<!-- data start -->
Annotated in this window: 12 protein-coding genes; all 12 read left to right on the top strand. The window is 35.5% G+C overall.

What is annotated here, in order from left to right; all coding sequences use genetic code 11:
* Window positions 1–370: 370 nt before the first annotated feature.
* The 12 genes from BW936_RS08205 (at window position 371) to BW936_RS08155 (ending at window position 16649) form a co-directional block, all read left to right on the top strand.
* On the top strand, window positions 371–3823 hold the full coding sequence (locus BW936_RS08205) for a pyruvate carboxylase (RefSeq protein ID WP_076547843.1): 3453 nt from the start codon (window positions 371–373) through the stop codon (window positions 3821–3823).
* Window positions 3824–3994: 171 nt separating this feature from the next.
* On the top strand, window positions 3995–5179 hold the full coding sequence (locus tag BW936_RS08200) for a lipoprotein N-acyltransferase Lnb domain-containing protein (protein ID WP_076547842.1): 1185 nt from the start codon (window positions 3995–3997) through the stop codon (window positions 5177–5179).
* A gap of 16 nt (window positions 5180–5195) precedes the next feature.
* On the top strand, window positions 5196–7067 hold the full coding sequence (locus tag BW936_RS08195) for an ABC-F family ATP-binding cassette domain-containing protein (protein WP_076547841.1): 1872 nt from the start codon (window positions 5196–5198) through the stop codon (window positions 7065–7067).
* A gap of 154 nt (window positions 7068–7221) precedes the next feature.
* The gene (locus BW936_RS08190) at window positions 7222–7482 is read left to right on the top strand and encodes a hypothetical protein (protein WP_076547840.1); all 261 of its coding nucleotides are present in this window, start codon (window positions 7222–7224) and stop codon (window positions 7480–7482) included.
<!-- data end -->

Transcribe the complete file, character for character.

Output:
Annotated in this window: 12 protein-coding genes; all 12 read left to right on the top strand. The window is 35.5% G+C overall.

What is annotated here, in order from left to right; all coding sequences use genetic code 11:
* Window positions 1–370: 370 nt before the first annotated feature.
* The 12 genes from BW936_RS08205 (at window position 371) to BW936_RS08155 (ending at window position 16649) form a co-directional block, all read left to right on the top strand.
* On the top strand, window positions 371–3823 hold the full coding sequence (locus BW936_RS08205) for a pyruvate carboxylase (RefSeq protein ID WP_076547843.1): 3453 nt from the start codon (window positions 371–373) through the stop codon (window positions 3821–3823).
* Window positions 3824–3994: 171 nt separating this feature from the next.
* On the top strand, window positions 3995–5179 hold the full coding sequence (locus tag BW936_RS08200) for a lipoprotein N-acyltransferase Lnb domain-containing protein (protein ID WP_076547842.1): 1185 nt from the start codon (window positions 3995–3997) through the stop codon (window positions 5177–5179).
* A gap of 16 nt (window positions 5180–5195) precedes the next feature.
* On the top strand, window positions 5196–7067 hold the full coding sequence (locus tag BW936_RS08195) for an ABC-F family ATP-binding cassette domain-containing protein (protein WP_076547841.1): 1872 nt from the start codon (window positions 5196–5198) through the stop codon (window positions 7065–7067).
* A gap of 154 nt (window positions 7068–7221) precedes the next feature.
* The gene (locus BW936_RS08190) at window positions 7222–7482 is read left to right on the top strand and encodes a hypothetical protein (protein WP_076547840.1); all 261 of its coding nucleotides are present in this window, start codon (window positions 7222–7224) and stop codon (window positions 7480–7482) included.